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Vol. 76/No. 45      December 10, 2012

Socialist candidates in LA:
‘Put millions to work now!’
PARAMOUNT, Calif.—Socialist Workers Party candidates Norton Sandler and Eleanor García and supporters of the SWP ticket campaigned door to door in working-class neighborhoods, petitioned to get on the ballot, and participated in workers’ actions over the last week.

Sandler, an electrical assembler, is running for mayor of Los Angeles and García, an aerospace worker, is running for L.A. School Board in District 2.

“We are here to support the Walmart workers in their struggle for decent pay, working conditions, and dignity on the job,” Sandler told participants in the Nov. 23 Walmart protest here. “Our campaign calls for a massive government-funded public works program to build schools, hospitals, day care centers, roads and bridges. Tens of thousands of unemployed in California and millions across the country without jobs could be put to work immediately.”

“Several workers participating in the protest signed a petition to help my campaign get on the ballot,” Sandler said. Forty-three copies of the Militant were sold during the day, along with 12 subscriptions.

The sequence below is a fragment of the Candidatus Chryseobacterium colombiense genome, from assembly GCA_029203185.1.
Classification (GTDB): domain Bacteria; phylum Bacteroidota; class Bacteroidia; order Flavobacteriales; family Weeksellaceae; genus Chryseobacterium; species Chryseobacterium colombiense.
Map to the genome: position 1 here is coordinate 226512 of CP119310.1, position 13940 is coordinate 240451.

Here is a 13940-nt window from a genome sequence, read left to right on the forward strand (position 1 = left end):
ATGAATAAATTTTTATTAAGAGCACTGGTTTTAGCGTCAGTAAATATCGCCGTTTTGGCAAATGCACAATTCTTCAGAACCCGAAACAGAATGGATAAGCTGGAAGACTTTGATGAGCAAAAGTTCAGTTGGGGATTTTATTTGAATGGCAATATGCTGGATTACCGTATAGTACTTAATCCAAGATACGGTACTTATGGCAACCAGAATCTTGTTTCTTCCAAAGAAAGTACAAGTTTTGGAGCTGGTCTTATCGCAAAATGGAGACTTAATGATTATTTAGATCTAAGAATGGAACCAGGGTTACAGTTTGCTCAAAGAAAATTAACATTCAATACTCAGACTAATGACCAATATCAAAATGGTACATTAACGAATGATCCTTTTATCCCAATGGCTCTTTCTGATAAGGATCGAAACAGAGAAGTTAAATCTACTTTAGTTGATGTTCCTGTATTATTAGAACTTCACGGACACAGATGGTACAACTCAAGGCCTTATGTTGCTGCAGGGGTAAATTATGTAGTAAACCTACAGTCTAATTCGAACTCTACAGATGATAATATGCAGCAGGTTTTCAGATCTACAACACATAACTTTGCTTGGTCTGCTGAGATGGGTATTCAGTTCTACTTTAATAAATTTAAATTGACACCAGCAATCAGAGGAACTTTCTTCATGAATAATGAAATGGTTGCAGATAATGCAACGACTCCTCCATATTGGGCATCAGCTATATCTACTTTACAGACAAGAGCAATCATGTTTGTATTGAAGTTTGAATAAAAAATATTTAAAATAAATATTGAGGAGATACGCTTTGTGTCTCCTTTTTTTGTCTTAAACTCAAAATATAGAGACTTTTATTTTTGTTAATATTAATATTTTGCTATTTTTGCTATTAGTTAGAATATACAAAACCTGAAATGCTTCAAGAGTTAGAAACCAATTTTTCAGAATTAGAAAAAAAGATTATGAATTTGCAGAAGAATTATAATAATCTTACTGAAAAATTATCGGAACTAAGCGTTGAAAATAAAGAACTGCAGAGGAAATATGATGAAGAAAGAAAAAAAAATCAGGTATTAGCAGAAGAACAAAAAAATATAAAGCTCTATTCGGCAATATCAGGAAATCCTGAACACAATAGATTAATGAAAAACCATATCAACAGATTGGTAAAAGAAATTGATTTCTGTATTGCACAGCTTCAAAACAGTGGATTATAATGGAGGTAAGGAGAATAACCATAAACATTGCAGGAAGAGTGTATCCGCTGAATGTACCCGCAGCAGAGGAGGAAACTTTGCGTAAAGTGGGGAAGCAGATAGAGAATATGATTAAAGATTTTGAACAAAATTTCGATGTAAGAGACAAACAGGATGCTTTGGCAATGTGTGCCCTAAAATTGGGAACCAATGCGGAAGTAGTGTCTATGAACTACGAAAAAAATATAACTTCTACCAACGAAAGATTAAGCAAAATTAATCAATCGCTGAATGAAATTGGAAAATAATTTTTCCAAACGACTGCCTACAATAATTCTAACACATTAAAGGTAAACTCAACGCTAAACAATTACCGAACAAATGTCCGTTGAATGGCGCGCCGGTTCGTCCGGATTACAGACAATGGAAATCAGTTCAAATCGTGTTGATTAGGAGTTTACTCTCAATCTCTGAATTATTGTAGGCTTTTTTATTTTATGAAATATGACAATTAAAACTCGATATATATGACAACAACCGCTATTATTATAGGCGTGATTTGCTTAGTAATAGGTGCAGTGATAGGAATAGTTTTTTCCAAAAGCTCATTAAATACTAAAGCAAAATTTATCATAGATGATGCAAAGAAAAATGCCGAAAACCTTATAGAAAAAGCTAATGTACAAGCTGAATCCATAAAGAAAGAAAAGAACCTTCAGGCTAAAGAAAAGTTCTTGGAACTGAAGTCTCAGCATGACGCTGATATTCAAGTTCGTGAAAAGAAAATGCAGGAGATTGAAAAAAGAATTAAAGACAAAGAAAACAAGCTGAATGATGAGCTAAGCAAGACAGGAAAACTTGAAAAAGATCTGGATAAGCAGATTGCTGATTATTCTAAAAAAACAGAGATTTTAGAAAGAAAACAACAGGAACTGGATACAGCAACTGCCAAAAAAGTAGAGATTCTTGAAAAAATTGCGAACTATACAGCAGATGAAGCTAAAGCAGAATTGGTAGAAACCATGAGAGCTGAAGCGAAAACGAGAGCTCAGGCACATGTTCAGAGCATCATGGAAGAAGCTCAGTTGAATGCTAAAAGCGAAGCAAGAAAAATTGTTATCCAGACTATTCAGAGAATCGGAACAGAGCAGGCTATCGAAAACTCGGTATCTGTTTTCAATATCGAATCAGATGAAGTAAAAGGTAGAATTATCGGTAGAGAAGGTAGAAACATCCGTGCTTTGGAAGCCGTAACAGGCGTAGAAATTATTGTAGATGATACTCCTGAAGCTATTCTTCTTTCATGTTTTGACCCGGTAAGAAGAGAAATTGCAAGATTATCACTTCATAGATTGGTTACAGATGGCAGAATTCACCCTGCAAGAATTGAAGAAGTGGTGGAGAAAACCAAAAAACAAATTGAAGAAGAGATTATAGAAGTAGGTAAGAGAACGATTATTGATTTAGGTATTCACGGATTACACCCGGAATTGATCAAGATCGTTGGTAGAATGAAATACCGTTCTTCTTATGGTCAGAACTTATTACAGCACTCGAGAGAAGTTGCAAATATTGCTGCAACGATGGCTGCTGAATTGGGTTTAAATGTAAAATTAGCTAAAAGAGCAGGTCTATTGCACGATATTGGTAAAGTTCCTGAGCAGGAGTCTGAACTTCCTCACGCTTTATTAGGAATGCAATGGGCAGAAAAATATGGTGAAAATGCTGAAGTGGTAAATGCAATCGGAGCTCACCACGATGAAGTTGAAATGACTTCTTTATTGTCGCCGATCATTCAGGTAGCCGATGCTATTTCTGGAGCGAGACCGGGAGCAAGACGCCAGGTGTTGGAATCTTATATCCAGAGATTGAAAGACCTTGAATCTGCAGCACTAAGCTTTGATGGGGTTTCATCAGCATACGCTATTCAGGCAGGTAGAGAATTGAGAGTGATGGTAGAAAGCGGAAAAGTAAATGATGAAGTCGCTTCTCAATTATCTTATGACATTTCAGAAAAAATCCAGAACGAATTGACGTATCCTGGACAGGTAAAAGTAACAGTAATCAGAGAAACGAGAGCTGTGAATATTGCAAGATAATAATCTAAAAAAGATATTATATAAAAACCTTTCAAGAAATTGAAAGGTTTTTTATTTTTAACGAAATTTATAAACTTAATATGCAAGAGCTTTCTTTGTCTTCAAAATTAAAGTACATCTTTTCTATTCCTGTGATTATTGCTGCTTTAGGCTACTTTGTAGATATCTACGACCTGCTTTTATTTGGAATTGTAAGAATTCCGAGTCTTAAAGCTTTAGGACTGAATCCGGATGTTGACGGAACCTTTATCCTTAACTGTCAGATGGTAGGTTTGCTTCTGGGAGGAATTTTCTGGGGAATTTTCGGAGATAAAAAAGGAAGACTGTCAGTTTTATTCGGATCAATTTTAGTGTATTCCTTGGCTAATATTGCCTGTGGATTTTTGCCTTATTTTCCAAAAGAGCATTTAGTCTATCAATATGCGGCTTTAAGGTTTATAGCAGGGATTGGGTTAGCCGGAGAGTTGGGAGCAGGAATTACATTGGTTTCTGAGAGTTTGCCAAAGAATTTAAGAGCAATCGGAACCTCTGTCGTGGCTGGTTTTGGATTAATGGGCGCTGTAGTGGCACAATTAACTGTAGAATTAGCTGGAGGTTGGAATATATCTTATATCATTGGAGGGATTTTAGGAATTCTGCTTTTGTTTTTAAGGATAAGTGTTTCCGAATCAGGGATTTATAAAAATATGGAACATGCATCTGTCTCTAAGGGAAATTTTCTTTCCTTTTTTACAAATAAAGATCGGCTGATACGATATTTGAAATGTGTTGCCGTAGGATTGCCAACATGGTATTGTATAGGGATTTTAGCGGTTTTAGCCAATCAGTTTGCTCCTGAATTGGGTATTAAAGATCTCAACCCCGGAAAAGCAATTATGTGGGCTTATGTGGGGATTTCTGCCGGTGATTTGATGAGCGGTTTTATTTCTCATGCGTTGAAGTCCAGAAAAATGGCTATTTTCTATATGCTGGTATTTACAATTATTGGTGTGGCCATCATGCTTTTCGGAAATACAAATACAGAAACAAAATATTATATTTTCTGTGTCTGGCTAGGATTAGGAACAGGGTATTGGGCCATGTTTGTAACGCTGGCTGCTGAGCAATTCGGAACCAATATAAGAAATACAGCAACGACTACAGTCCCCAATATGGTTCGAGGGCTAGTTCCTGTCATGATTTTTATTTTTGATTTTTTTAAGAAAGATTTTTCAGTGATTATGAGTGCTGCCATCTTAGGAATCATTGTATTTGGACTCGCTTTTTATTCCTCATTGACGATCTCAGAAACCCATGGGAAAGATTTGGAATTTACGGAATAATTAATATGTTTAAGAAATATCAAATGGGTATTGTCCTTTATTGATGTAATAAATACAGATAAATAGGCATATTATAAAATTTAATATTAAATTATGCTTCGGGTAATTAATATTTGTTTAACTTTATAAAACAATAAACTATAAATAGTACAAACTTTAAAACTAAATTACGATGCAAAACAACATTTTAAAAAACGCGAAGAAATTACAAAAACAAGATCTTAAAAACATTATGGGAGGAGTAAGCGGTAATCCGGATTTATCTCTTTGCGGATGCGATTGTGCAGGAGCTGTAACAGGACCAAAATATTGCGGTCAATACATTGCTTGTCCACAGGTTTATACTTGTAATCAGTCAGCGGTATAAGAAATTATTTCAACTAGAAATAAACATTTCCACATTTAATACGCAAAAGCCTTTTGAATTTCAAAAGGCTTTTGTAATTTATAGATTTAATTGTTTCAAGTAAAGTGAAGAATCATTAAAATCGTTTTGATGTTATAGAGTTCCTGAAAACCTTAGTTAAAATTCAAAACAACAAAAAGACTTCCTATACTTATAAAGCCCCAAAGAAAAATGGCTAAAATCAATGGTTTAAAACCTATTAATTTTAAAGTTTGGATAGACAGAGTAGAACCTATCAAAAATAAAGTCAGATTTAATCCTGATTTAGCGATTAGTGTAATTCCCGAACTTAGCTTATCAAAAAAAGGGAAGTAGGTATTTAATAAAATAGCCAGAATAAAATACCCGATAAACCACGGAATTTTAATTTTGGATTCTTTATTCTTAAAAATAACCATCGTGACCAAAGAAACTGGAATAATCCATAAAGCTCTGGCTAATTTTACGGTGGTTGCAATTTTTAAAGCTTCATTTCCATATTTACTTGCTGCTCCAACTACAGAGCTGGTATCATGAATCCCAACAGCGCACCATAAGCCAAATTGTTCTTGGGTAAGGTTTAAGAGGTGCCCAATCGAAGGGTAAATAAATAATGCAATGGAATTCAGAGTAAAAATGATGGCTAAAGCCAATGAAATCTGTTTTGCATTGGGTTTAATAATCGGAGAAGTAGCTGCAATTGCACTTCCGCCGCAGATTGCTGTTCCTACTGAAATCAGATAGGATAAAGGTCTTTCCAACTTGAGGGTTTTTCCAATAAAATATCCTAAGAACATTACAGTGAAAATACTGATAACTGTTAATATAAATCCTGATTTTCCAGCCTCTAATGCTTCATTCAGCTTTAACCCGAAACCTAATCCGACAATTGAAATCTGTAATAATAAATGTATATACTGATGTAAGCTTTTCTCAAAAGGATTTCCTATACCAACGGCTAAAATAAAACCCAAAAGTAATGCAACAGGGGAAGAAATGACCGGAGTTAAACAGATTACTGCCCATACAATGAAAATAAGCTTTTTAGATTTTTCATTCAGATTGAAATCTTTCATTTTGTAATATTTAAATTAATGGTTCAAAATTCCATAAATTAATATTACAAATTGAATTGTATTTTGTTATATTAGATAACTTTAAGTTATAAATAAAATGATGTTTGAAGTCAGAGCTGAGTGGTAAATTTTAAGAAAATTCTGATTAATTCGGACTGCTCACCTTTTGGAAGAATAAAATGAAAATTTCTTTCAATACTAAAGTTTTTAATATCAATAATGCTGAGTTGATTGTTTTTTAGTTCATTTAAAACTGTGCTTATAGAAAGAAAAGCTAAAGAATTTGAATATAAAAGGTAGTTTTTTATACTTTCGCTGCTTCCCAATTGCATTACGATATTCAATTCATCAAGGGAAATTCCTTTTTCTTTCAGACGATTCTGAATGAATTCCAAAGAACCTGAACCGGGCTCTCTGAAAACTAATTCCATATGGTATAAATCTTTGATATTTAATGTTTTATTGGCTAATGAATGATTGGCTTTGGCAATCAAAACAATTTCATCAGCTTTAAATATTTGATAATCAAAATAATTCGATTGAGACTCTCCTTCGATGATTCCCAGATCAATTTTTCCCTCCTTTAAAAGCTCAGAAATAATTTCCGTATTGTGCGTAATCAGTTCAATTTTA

Earlier both SWP candidates visited picket lines being staffed by members of the Bakery, Confectionery, Tobacco Workers and Grain Millers union on strike at Hostess Brands bakeries before the company, which had declared bankruptcy and demanded deep concessions from the workers, decided to shutter its plants.

“I was impressed by the decision the workers made not to let the company roll over them,” García told the Militant. “They were telling the bosses that it stops here, we’re not going to give any more back.”

“They have frozen our wages, doubled what we pay in health care benefits—all of it implemented through the bankruptcy court,” Hostess striker Diane Kimberley told Sandler. “Now they want more.”

In 2009, the company emerged from a previous bankruptcy with the workers having granted significant concessions.

“The company said it was going to invest in new technology and modernize the plants. I gave back $10 a week like other workers did,” said Trolange Carr, who lost two fingers, he said, in a damaged machine the company refused to properly repair in 2004. “The only thing they put in here were new sinks.”

The primary election in Los Angeles is March 5.
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